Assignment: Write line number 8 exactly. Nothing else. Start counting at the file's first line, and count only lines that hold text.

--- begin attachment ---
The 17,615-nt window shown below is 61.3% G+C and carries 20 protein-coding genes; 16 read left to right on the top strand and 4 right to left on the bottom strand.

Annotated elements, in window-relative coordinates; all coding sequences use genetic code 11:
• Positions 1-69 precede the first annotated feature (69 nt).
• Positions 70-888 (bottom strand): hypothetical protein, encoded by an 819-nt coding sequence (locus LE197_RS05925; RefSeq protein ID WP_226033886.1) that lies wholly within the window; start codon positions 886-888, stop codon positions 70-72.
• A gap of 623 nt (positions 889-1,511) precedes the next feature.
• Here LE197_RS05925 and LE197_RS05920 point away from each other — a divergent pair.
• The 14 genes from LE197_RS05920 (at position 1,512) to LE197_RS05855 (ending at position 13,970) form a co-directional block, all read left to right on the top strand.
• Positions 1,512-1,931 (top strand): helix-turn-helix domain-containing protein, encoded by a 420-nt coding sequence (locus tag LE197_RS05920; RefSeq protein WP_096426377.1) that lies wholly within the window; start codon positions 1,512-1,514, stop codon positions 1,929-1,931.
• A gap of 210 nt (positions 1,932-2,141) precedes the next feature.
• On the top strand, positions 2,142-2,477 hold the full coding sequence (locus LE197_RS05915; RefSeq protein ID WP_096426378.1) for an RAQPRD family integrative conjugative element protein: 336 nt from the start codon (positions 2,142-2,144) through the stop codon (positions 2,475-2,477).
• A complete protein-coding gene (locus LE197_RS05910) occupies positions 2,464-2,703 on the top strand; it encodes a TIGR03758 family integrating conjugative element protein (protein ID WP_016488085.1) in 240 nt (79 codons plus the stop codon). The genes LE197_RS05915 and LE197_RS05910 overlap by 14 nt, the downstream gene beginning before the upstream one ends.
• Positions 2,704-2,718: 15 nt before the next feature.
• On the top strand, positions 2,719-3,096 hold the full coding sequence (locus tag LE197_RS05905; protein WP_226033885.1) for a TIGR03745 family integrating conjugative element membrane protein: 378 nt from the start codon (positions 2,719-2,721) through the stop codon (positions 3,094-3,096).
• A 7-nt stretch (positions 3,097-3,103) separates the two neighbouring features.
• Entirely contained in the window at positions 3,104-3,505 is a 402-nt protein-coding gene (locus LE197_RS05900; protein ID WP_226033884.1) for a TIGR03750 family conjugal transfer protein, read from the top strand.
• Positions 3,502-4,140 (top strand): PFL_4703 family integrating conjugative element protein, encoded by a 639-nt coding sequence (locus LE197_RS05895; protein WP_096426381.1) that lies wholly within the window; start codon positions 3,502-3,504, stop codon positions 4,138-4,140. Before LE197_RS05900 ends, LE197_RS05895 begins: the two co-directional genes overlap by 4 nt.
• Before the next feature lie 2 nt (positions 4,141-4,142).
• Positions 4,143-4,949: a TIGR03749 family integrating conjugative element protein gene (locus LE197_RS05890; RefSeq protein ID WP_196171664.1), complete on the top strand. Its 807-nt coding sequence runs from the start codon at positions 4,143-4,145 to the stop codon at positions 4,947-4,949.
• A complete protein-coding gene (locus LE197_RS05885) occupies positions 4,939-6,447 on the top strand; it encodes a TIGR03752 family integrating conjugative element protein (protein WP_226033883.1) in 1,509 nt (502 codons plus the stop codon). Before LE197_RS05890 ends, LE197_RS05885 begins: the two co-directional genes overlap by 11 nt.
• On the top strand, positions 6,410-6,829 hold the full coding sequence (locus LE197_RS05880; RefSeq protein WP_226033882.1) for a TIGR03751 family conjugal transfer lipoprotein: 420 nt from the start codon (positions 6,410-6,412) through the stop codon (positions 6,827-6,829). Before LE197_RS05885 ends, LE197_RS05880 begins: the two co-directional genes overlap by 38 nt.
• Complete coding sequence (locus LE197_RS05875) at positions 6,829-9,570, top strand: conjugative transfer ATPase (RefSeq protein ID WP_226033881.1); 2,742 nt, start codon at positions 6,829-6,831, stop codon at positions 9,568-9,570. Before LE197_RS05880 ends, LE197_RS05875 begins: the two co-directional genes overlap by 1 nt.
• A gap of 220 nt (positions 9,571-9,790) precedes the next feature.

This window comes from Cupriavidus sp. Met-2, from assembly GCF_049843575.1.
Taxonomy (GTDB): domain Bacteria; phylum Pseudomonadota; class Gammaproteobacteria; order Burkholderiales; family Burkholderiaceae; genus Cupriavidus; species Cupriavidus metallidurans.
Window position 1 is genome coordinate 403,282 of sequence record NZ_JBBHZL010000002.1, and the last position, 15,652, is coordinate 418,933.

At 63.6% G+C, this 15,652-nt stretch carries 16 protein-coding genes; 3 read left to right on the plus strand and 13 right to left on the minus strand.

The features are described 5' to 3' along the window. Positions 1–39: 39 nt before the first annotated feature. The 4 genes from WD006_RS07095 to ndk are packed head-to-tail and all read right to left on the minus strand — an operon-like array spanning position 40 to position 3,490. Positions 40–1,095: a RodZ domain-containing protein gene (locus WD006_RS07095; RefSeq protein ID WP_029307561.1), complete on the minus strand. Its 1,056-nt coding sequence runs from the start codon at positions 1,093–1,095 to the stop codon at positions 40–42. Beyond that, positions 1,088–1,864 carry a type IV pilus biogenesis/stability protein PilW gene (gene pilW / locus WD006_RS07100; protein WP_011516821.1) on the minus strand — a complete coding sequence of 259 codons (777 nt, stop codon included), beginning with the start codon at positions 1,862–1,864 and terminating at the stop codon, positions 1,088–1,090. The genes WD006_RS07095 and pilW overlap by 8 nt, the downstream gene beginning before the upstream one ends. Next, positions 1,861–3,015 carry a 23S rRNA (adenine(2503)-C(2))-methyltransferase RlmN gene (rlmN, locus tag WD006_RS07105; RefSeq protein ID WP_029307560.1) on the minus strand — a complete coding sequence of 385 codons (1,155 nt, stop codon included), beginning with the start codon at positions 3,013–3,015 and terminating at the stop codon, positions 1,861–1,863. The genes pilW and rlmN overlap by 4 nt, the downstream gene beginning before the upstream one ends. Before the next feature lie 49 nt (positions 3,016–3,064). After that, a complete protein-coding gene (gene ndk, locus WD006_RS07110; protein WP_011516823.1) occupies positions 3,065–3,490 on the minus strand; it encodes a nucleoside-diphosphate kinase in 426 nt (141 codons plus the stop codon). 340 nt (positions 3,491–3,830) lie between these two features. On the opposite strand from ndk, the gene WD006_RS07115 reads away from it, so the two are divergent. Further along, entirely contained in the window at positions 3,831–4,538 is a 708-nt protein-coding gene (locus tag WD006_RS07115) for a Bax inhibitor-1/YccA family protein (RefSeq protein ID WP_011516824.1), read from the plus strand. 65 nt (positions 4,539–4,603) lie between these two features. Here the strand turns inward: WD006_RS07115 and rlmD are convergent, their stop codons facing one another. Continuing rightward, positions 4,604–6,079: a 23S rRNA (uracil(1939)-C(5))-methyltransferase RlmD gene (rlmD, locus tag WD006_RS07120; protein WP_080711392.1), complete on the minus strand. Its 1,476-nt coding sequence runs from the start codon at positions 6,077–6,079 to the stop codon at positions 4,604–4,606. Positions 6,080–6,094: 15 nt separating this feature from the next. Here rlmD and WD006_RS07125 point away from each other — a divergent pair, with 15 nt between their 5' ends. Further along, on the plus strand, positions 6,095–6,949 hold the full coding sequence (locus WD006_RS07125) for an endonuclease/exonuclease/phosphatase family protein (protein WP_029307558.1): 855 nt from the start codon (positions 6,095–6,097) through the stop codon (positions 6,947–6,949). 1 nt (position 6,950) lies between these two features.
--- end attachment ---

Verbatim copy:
• Positions 1,512-1,931 (top strand): helix-turn-helix domain-containing protein, encoded by a 420-nt coding sequence (locus tag LE197_RS05920; RefSeq protein WP_096426377.1) that lies wholly within the window; start codon positions 1,512-1,514, stop codon positions 1,929-1,931.